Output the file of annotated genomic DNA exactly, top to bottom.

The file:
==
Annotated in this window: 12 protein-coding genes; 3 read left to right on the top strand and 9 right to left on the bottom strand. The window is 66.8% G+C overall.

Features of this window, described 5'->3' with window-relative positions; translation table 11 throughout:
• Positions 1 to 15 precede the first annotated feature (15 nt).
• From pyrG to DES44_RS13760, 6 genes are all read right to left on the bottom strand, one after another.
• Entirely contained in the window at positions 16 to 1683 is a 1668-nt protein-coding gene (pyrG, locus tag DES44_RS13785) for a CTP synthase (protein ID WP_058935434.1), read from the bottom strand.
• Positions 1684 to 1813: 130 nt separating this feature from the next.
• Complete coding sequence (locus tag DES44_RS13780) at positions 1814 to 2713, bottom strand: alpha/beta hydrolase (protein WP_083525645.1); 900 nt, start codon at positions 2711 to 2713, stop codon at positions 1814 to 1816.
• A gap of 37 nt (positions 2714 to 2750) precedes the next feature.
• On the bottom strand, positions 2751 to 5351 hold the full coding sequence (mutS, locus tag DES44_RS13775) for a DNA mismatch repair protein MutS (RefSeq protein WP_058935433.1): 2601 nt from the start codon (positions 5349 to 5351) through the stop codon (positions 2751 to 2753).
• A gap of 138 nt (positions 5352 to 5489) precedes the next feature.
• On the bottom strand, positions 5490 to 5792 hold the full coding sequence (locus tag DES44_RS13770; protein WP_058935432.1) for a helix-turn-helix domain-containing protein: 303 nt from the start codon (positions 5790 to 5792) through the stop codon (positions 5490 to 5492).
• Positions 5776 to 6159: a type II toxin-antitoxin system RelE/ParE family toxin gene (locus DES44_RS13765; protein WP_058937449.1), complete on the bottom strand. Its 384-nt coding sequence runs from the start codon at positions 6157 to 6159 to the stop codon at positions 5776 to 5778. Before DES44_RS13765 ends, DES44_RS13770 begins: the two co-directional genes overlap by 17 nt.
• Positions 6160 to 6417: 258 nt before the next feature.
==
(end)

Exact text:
Annotated in this window: 12 protein-coding genes; 3 read left to right on the top strand and 9 right to left on the bottom strand. The window is 66.8% G+C overall.

Features of this window, described 5'->3' with window-relative positions; translation table 11 throughout:
• Positions 1 to 15 precede the first annotated feature (15 nt).
• From pyrG to DES44_RS13760, 6 genes are all read right to left on the bottom strand, one after another.
• Entirely contained in the window at positions 16 to 1683 is a 1668-nt protein-coding gene (pyrG, locus tag DES44_RS13785) for a CTP synthase (protein ID WP_058935434.1), read from the bottom strand.
• Positions 1684 to 1813: 130 nt separating this feature from the next.
• Complete coding sequence (locus tag DES44_RS13780) at positions 1814 to 2713, bottom strand: alpha/beta hydrolase (protein WP_083525645.1); 900 nt, start codon at positions 2711 to 2713, stop codon at positions 1814 to 1816.
• A gap of 37 nt (positions 2714 to 2750) precedes the next feature.
• On the bottom strand, positions 2751 to 5351 hold the full coding sequence (mutS, locus tag DES44_RS13775) for a DNA mismatch repair protein MutS (RefSeq protein WP_058935433.1): 2601 nt from the start codon (positions 5349 to 5351) through the stop codon (positions 2751 to 2753).
• A gap of 138 nt (positions 5352 to 5489) precedes the next feature.
• On the bottom strand, positions 5490 to 5792 hold the full coding sequence (locus tag DES44_RS13770; protein WP_058935432.1) for a helix-turn-helix domain-containing protein: 303 nt from the start codon (positions 5790 to 5792) through the stop codon (positions 5490 to 5492).
• Positions 5776 to 6159: a type II toxin-antitoxin system RelE/ParE family toxin gene (locus DES44_RS13765; protein WP_058937449.1), complete on the bottom strand. Its 384-nt coding sequence runs from the start codon at positions 6157 to 6159 to the stop codon at positions 5776 to 5778. Before DES44_RS13765 ends, DES44_RS13770 begins: the two co-directional genes overlap by 17 nt.
• Positions 6160 to 6417: 258 nt before the next feature.